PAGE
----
10:46 Voice vote: the amendment is defeated.

10:46 Barrasso This amendment would extend covered facilities that limits it to petroleum and natural gas fuels, to extend to biodiesel.

Lieberman I’m going to oppose this because it appears to strike a blow to biodiesel, whose lifecycle carbon emissions are much lower.

10:47 Voice vote: the amendment is defeated.

10:48 Sanders I withdraw amendment #7, and go on to amendment 8, supported by UCS, NRDC, PSR, etc. This limits total offsets. The amendment limits the yearly offset to 420 million metric tons of allowances, a number which comes from USPIRG, UCS, and NRDC. Why am I seeking to change the offset provision? An old, coal-fired plant could buy offsets rather than clean up or shut down. The bill allows companies to achieve 15% of its reductions by offsets. If a company emits 100 units now and has 15% tighter in 2020, the 15% offset means the company could emit 97.5 units in 2020 by using offsets. I understand the bill uses guidelines for offsets. I would prefer to limit the total amount of offsets. Many experts have tried to design good offset programs but without satisfactory results.

Lieberman I respectfully oppose the amendment. Offsets are a way to use the power of the market to drive an overall reduction in greenhouse gases. Maybe an emitter decides it would rather retire an old facility or support a farmer to reduce methane emissions. It’s a different way to achieve the same goal. We’ve had real concern about achieving this with integrity. As to whether it should be 15% or the lowered number is a judgment call, a subjective call. The 2020 cap, the 2050 cap, and this will be under debate. This is a reasonable balance, subject to negotiations. As chairman we need to keep it at 15% to keep this bill moving.

10:54 Voice vote: Amendment is defeated.

10:54 Barrasso Amendment 7 creates Congressional panel that assesses impact to federal and state budgets of the bill if economic impact is greater than 2% before the bill is implemented.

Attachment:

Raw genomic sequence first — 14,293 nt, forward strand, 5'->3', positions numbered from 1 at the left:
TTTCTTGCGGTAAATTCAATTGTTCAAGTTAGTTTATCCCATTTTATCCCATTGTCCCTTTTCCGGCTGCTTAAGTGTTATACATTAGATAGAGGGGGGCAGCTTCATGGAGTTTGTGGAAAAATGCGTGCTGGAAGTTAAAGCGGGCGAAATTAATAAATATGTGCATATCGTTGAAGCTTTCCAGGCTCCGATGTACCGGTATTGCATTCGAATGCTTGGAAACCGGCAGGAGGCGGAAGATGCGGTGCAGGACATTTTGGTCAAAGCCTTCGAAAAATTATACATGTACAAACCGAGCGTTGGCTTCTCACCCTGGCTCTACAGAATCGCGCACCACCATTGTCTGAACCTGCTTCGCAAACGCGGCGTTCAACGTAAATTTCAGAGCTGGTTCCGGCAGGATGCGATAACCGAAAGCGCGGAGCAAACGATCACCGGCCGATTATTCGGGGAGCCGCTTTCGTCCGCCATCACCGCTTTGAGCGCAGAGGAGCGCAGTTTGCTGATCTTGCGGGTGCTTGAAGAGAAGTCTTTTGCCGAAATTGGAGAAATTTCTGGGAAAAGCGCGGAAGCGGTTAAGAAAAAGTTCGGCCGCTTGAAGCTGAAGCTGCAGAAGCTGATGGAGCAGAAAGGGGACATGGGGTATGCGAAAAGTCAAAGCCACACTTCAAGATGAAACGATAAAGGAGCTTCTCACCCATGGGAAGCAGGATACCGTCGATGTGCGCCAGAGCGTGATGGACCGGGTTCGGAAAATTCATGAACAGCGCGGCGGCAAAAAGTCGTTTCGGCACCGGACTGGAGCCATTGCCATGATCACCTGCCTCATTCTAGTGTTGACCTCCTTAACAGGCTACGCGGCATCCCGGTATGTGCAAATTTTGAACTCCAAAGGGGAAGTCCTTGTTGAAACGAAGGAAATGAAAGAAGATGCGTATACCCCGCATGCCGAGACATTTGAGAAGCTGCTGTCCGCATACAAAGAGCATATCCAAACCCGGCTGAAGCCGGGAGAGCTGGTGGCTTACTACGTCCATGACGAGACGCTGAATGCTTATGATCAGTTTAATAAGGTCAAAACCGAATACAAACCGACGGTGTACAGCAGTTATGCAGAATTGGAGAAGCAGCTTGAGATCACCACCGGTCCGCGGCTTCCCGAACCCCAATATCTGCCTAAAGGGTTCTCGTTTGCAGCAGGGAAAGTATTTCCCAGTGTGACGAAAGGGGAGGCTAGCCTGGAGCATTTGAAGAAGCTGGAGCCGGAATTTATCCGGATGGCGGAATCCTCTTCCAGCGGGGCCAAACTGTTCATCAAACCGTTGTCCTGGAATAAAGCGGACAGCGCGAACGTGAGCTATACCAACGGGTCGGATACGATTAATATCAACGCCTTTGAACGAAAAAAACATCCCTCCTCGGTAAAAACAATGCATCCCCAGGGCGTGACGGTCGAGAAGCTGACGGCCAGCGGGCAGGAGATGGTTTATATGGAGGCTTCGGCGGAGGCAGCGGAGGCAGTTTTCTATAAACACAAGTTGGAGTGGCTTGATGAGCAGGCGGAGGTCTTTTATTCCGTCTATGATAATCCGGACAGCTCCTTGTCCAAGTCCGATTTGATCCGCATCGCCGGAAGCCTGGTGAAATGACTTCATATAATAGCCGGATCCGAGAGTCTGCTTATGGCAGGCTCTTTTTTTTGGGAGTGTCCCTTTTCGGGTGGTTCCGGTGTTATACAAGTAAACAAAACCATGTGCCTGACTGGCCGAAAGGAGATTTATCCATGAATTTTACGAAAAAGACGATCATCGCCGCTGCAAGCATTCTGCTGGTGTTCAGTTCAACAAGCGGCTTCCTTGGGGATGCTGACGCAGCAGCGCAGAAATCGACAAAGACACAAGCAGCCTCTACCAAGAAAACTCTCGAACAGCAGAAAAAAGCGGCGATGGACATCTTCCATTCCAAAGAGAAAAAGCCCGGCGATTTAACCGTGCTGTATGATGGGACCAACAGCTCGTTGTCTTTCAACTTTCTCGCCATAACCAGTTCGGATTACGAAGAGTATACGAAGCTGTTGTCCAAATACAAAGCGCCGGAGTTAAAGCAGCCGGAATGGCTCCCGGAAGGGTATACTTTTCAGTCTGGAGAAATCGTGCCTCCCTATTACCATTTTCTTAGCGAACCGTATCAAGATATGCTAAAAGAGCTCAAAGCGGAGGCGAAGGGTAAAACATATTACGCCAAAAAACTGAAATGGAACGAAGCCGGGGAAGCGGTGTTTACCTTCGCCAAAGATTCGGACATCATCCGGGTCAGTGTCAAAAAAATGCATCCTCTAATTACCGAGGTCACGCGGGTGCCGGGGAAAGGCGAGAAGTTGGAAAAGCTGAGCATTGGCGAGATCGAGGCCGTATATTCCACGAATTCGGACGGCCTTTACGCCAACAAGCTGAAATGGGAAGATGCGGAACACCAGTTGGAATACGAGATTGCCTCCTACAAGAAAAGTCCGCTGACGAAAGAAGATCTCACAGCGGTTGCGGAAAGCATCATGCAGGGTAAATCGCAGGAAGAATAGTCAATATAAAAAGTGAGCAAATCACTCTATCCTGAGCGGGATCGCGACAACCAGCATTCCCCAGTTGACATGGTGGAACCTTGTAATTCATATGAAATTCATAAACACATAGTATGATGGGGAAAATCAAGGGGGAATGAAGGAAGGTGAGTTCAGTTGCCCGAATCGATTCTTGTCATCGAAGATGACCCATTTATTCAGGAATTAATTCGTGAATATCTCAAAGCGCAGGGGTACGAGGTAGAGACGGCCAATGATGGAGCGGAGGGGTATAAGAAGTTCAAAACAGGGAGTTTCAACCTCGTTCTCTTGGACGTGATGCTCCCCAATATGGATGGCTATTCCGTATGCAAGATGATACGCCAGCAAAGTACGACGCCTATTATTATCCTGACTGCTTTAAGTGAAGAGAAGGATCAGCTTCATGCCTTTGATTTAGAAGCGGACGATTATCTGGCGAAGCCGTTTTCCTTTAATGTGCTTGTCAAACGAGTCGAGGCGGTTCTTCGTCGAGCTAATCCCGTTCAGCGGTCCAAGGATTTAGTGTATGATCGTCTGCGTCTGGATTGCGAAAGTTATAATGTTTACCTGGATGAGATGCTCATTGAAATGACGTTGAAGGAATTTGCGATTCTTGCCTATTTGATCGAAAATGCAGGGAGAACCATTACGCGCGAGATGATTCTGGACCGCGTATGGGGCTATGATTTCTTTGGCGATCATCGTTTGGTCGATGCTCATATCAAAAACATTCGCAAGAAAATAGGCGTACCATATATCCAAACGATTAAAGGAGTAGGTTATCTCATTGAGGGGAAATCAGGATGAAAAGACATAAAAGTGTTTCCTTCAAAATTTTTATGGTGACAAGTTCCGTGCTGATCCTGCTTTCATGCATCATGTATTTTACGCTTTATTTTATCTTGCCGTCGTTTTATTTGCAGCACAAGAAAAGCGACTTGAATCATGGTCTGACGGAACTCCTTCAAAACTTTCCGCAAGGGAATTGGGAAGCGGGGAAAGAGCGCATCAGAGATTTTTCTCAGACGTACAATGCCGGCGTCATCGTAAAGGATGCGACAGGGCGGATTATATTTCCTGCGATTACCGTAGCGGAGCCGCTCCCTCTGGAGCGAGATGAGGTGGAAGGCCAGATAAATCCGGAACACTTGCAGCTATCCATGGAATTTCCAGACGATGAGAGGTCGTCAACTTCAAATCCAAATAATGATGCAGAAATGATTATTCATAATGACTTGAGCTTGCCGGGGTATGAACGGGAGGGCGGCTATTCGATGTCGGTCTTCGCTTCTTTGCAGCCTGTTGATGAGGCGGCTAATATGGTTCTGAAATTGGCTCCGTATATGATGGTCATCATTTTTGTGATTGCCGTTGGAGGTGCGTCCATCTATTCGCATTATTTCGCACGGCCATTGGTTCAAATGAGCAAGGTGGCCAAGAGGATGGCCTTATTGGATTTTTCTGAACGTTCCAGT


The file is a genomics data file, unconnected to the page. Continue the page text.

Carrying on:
Lieberman I’m going to oppose this because it would delay implementation. The Carbon Market Efficiency Board would have continuing monitoring and surveillance abilities.

10:56 Amendment is defeated by voice vote.

10:56 Sanders Amendment #9 is one of the most important amendments I have offered because it is about the bottom line. I understand what we do is about compromise. This is not what I want, Sen. Isakson, Sen. Lautenberg. What we’re dealing with is the future of the planet, not what I want. If people here think they know more than the scientists, that’s fine. We’ve got to act boldly. It would require cuts by 15% by 2020 and 80% by 2050. I should repeat here and that even these goals according to the IPCC are conservative. These are not some radical wild-eyed ideas. Let me contrast these targets with what is in the bill. I understand that one of the changes in the manager’s amendment includes residential natural gas in the coverage of the bill. This bill would get us reductions 13% by 2020 and 63% by 2050. If we don’t get this act right the results could be cataclysmic.

Lieberman Your presence has made substantial contributions to this bill. We’re trying to do something real here. This is one of those numbers which we will debate. We would take in the substitute to 63% by 2050, you to 80% by 2050. To hold a majority and ultimately 60 votes on the Senate floor. The number one goal with environmental groups was to make the initial goal real, which I think we have done with the 15% goal. I will say also that the USCAP set a goal between 60-80% by 2050, we’re confident we’re in that. The IPCC says we have to keep the level below 500 PPM as we head to the end of this century. Outside scientists say we would do that. Your amendment would break the coalition and have possible other negative impacts.